The government will provide some 3.4 million employees in small businesses a wage subsidy of P5,000 to 8,000 per eligible worker affected by the Enhanced Community Quarantine (ECQ) in Luzon and other parts of the country that is currently being implemented to contain the spread of the 2019 coronavirus disease (COVID-19) disease, Finance Secretary Carlos Dominguez III has said.
This wage subsidy program will benefit 2.6 million workers whose employers are compliant with the Bureau of Internal Revenue (BIR) and Social Security System (SSS) regulations and thus can be easily identified and automatically processed for coverage if they are eligible. The program will also support another 800,000 workers whose employers are not fully compliant with the SSS or BIR as the government understands that the non-compliance may have been caused by inadvertent mistakes on the part of the employer.
These workers who belong to the low- to medium-middle class, are employed in some 1.6 million small businesses in the formal sector that are affected by the ECQ.
Dominguez and Finance Undersecretary Karl Kendrick Chua presented the wage subsidy program during a televised meeting presided by President Duterte late Monday night.
Dominguez said that while the ECQ has affected most workers in both the formal and informal sectors, the President’s swift decision to implement it to contain the spread of COVID-19 had probably saved 100,000 Filipino lives, according to World Bank estimates.
“I had a meeting with the World Bank a few days ago, and they said that your decisiveness in first reducing the number of people coming into the Philippines in February and in March, followed by the lockdown, probably saved 100,000 lives in the Philippines,” Dominguez said.
“Thank you again for being very decisive in protecting the Filipino people against this COVID-19 outbreak,” Dominguez said, addressing the President during the meeting.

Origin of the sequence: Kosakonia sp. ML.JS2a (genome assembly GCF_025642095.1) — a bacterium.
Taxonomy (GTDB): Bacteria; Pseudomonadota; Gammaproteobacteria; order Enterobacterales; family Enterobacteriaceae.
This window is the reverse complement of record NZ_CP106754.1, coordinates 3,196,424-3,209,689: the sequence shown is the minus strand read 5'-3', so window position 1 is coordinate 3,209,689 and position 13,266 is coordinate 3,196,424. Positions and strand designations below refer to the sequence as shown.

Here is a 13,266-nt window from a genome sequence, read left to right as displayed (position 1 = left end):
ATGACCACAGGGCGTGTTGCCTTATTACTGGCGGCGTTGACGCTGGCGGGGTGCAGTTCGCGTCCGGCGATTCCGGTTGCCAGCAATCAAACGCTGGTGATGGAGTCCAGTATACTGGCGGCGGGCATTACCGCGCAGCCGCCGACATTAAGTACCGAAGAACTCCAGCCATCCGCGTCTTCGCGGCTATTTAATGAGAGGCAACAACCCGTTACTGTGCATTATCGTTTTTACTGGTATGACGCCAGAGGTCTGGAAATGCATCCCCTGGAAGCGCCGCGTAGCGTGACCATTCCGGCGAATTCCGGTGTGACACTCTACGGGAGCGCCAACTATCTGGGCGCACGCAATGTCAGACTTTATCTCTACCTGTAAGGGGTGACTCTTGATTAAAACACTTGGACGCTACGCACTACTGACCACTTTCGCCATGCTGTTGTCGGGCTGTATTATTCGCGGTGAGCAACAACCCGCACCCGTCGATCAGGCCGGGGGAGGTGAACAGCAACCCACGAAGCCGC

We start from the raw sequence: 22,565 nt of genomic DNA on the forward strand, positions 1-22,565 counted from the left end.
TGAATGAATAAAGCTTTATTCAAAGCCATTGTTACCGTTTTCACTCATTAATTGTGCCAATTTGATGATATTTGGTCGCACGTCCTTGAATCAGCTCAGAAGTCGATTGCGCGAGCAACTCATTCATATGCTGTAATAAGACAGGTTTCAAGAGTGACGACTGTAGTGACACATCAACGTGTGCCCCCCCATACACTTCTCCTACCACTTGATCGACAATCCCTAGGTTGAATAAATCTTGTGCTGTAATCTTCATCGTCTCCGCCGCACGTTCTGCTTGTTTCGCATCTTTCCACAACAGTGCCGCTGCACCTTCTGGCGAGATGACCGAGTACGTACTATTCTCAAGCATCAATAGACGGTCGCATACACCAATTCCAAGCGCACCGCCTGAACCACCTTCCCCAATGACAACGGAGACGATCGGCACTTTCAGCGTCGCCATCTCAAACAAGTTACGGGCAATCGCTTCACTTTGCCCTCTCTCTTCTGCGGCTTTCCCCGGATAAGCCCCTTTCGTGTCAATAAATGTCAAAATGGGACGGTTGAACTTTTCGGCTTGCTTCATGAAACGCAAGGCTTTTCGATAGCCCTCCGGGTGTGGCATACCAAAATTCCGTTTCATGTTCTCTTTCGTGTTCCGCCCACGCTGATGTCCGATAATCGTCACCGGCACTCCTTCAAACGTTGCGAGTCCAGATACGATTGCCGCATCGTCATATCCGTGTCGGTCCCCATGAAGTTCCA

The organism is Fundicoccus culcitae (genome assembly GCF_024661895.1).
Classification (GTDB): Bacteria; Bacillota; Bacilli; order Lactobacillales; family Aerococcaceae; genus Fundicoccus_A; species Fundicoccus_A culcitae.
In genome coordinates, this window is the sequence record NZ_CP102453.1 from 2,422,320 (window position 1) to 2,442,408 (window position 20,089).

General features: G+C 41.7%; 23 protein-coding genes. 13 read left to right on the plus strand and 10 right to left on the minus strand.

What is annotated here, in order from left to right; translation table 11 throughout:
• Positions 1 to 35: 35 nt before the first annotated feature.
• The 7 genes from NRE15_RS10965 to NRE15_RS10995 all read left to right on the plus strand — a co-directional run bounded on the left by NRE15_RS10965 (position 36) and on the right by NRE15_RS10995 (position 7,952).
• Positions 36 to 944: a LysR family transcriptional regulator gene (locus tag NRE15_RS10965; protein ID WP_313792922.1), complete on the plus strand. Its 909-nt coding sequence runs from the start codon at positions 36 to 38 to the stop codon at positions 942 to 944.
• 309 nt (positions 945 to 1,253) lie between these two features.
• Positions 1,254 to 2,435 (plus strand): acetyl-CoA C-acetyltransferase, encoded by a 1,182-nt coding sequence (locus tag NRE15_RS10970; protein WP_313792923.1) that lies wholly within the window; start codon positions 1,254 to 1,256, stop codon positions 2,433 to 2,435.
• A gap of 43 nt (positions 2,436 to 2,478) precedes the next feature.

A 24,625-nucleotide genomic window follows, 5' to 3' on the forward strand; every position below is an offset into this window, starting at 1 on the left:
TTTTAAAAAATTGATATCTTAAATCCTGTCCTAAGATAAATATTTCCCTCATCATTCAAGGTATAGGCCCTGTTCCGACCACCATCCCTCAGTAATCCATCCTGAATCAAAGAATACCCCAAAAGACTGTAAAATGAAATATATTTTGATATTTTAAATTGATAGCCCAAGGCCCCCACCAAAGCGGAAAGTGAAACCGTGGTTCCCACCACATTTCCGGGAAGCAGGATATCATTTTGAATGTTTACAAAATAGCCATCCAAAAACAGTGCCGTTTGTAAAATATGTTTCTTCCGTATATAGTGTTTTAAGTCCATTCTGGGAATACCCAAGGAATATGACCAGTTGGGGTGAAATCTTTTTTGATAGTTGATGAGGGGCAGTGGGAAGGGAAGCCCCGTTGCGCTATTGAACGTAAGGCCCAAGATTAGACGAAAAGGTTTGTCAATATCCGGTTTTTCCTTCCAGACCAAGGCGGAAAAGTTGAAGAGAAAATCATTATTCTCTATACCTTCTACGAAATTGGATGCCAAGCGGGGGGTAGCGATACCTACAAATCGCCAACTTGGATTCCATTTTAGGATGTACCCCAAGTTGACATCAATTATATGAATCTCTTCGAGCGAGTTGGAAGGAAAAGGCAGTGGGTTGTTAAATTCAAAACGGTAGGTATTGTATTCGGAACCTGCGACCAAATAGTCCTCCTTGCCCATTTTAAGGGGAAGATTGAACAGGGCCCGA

According to the Department of Finance (DOF), under the Small Business Wage Subsidy Program (SBWS), the subsidy will range from P5,000 to P8,000 per beneficiary. The subsidy will be for two months and will cost a total of P50.8 billion.
Under this program, small businesses are defined as those not belonging to the top 2,745 large taxpayers of the BIR.
Dominguez said the details, mechanics and eligibility criteria under the program will be announced this week.
The online system for business owners to submit their list of employees via the SSS website is currently being pilot tested and is scheduled to go live this week.
An overview of the program was presented by Chua during the televised meeting, and was submitted as part of the President’s report to the Joint Congressional Oversight Committee on the implementation of Republic Act (RA) No. 11469 or the Bayanihan to Heal as One Act.
“Basically we are going to help the middle class because in one of your speeches a few days ago, you wanted to help the middle class and so we have proposed a program to help the middle class,” Chua said, addressing the President during the meeting.
The report to Congress said the “DOF is also studying the proposal to guarantee loans of small businesses affected by the COVID-19 pandemic. This will provide them easier access to bank financing”, which tends to contract during crisis periods.